Florida (2002) outlines the idea of a new age, the age of creativity. Florida’s idea is that creativity is the new economic wave or driving force in generating and stimulating economic growth, the idea of a ‘creative class’ is a necessity for cities to rethink policies to cater to the new socioeconomic class. The rise of the creative class has been influential within the US, cities compete to attract the creative class in establishing a city’s cool factor or place to be, with an emerging notion of economic growth is fundamentally informed by human creativity and human capital (Florida 2002). Florida outlines,
“While it certainly remains important to have a solid business climate, having an effective people climate is even more essential.” (Florida 2002)
This challenge old paradigms of business first but establishes the idea of investing in human capital. Although the works primarily focus on large US cities, these characteristics are translatable in other fabrics of society and culture, this is visible in the newly unveiled Cornwall’s Creative Manifesto (Cornwall Council 2020). Taking Florida’s (2004) concept of the “3T’s of economic development: Technology, Talent and Tolerance” is evident in the manifesto’s four main ambitions that encapsulates the three T’s (Florida 2002).
Ambition 1 – Establishing a powerful sense of cultural identity. (Exciting, interesting place to be, idea in investing in social and cultural capital.)
Ambition 2 – Serves to recognize areas for technological development and networking of communities, creatives, and infrastructures. (Technology)
Ambition 3 – Highlights the idea of talent through education and inspiring service class workers the possibility to be a part of the creative class (Florida 2002, 2004). (Talent)
Ambition 4 – Highlights the counties push in developing a sense of social cohesion as historical Cornwall is a least racially diverse place with conservation political views. (Tolerance)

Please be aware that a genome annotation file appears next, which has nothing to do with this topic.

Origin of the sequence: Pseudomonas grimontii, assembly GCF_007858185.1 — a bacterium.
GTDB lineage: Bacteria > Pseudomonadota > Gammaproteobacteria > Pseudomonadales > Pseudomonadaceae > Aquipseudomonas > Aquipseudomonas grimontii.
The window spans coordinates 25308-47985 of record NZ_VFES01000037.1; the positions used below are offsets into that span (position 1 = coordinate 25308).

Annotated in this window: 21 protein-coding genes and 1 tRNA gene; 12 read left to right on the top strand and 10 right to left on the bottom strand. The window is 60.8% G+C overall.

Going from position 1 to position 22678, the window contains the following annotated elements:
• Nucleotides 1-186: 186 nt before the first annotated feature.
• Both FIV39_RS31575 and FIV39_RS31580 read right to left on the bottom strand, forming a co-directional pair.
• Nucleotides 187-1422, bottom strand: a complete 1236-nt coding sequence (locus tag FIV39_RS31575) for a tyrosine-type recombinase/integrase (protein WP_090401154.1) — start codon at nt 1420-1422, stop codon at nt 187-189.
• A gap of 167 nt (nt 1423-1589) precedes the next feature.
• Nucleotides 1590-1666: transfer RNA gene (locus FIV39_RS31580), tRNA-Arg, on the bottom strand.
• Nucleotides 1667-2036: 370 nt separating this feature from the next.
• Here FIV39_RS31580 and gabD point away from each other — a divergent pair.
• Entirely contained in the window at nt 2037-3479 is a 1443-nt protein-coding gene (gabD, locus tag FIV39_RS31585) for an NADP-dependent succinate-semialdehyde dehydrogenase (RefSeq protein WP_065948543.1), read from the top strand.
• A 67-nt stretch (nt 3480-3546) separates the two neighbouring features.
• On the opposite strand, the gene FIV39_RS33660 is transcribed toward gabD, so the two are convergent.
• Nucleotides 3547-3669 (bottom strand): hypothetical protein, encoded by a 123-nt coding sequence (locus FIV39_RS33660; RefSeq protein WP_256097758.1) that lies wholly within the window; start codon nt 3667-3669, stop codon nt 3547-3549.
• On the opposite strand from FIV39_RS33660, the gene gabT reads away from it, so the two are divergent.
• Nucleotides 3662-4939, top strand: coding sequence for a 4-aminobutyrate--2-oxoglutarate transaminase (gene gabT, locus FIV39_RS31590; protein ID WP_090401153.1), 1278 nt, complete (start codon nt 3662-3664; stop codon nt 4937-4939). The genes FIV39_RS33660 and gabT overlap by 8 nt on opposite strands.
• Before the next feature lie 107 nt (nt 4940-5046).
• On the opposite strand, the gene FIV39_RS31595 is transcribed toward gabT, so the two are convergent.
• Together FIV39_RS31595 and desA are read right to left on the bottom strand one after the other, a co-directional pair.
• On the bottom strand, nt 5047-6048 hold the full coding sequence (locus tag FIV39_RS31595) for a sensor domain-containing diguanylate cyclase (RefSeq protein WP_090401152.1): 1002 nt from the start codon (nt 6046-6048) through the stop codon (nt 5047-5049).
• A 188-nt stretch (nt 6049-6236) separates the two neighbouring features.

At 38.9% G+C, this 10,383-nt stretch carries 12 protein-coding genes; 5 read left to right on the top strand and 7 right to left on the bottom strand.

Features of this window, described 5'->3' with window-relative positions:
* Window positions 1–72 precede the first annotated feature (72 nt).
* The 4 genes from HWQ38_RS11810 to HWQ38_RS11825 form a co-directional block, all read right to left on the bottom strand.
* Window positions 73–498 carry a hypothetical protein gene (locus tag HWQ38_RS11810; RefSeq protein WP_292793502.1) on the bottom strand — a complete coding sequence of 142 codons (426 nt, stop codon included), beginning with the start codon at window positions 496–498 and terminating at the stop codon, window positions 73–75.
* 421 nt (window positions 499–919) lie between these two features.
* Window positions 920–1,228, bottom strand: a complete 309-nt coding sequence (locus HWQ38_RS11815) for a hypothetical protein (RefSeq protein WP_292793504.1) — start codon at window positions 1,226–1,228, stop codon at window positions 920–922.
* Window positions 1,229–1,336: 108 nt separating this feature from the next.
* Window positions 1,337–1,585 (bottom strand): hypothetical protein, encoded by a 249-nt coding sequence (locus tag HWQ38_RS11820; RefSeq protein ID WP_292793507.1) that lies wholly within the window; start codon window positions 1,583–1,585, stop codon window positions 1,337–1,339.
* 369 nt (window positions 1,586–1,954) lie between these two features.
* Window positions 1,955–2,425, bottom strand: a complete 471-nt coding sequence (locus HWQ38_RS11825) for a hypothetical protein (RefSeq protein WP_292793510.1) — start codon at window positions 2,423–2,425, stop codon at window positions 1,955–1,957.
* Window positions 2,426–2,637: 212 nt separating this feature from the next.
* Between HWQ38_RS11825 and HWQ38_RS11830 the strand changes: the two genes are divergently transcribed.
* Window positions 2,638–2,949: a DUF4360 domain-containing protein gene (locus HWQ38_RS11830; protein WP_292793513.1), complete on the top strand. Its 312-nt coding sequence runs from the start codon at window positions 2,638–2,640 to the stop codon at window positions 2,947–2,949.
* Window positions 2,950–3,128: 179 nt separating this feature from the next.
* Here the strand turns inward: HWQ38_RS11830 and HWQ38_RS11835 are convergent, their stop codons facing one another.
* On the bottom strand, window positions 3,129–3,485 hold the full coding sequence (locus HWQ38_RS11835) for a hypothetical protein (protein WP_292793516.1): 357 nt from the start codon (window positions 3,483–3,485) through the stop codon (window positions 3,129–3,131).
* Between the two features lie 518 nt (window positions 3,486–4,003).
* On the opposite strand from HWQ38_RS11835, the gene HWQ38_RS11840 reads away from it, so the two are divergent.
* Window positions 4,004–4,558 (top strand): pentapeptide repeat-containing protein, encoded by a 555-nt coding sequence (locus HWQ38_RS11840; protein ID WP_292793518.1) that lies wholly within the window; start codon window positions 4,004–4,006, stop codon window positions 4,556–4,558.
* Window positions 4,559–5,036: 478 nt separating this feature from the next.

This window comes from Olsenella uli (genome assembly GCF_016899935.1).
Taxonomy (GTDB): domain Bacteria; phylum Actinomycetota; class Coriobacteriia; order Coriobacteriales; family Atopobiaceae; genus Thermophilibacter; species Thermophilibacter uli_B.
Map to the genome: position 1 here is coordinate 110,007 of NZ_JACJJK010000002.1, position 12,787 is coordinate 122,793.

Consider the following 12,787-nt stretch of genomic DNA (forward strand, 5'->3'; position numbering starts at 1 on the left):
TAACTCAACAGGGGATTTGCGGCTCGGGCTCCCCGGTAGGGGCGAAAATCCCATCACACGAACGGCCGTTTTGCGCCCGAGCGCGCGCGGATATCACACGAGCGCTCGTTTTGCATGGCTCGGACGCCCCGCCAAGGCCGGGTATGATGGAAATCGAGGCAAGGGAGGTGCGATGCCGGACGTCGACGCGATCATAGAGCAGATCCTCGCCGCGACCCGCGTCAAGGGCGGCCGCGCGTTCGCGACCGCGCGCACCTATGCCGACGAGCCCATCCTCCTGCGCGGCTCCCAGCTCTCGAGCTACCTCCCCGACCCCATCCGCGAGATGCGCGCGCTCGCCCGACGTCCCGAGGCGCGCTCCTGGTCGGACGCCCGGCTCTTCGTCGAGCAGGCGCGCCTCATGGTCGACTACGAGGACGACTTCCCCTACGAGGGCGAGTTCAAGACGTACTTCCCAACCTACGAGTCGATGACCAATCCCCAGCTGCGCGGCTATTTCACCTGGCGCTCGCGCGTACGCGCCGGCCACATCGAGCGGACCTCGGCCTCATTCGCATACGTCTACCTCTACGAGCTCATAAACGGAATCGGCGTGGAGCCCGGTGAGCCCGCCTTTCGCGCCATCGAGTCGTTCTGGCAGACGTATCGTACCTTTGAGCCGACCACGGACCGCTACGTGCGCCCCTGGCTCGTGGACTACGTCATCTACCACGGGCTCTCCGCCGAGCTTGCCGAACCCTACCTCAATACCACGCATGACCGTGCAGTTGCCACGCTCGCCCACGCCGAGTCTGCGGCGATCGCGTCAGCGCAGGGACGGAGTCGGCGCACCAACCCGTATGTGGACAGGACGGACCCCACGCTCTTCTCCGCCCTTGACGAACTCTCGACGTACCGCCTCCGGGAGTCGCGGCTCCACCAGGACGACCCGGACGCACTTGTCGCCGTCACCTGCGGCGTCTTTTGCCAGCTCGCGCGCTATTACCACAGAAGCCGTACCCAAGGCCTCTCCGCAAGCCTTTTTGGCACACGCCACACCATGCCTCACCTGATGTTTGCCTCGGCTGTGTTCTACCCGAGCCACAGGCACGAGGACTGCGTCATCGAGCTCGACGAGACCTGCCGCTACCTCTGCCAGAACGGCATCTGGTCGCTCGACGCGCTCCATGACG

Although it would seem the manifesto takes strides towards a combination of the 3T’s in Florida’s theory should attract but also retain the creative class. However, where Florida provides an optimistic outlook, ambition 1 embodies what Peck outlines “the solution seems to be that the working and service classes need to ﬁnd a way to pull themselves up by their creative bootstraps.”. Peck questions the plausibility of engaging the remaining workforce into the creative fold, this highlights some vulnerability in Florida’s theory whereby who would still undertake the limited creative, low income, “deadening” jobs (Peck 2005).
In comparison to the games industry, McRobbie (2016) and Ross (2004) exemplifies a similar experience to working in the games industry, outlining capitalist and neoliberal ideals to drive competition in the labour market (Peuter 2011 Ross 2004). Companies have adapted to secure the best talent, through the means of a heavily individualistic workforce coincides with Reynolds (2020) attributes defined in the lecture (Florida 2002). The game industry features precarity and non-standardized work (Peuter 2011), crunch periods and elements of gig economy often require creatives in this field to be self-motivated and exabit a labour of love, this enables companies to exploit creativity for profit.
Reynolds, Dr K. 2020.[ video,]England. Week 6 – Digital Capitalism and Creative Labour.
Florida, R. 2002. ‘The Rise of the Creative Class’, The Washington Monthly (May 2002)
Florida, R. 2004 ‘Cities and the Creative Class’, Carnegie Mellon University. [online]. Available at: https://creativeclass.com/rfcgdb/articles/4%20Cities%20and%20the%20Creative%20Class.pdf
Cornwall Council. (2021-2025). 2020. Cornwall Creative Manifesto: The Future of the UK’s Leading Rural Economy. Cornwall. Available at: https://www.cornwall.gov.uk/leisure-and-culture/culture-and-creative-economy/creative-manifesto-2021-2025/
Peck, J. 2005. Struggling with the Creative Class, International Journal of Urban and Regional Research. Vol 29 (4), p.g 740-770.
McRobbie, A. (2016) Be Creative: Making a Living in the New Culture Industries. Cambridge; Polity Press pg. 33-59
Ross, A. (2004) No-collar: The Humane Workplace and Its Hidden Costs. Philadelphia; Temple University Press
Greig de Peuter, ‘Creative Economy and Labour Precarity: A Contested Convergence’, Journal of Communication Inquiry, Vol. 35, No. 4 (2011).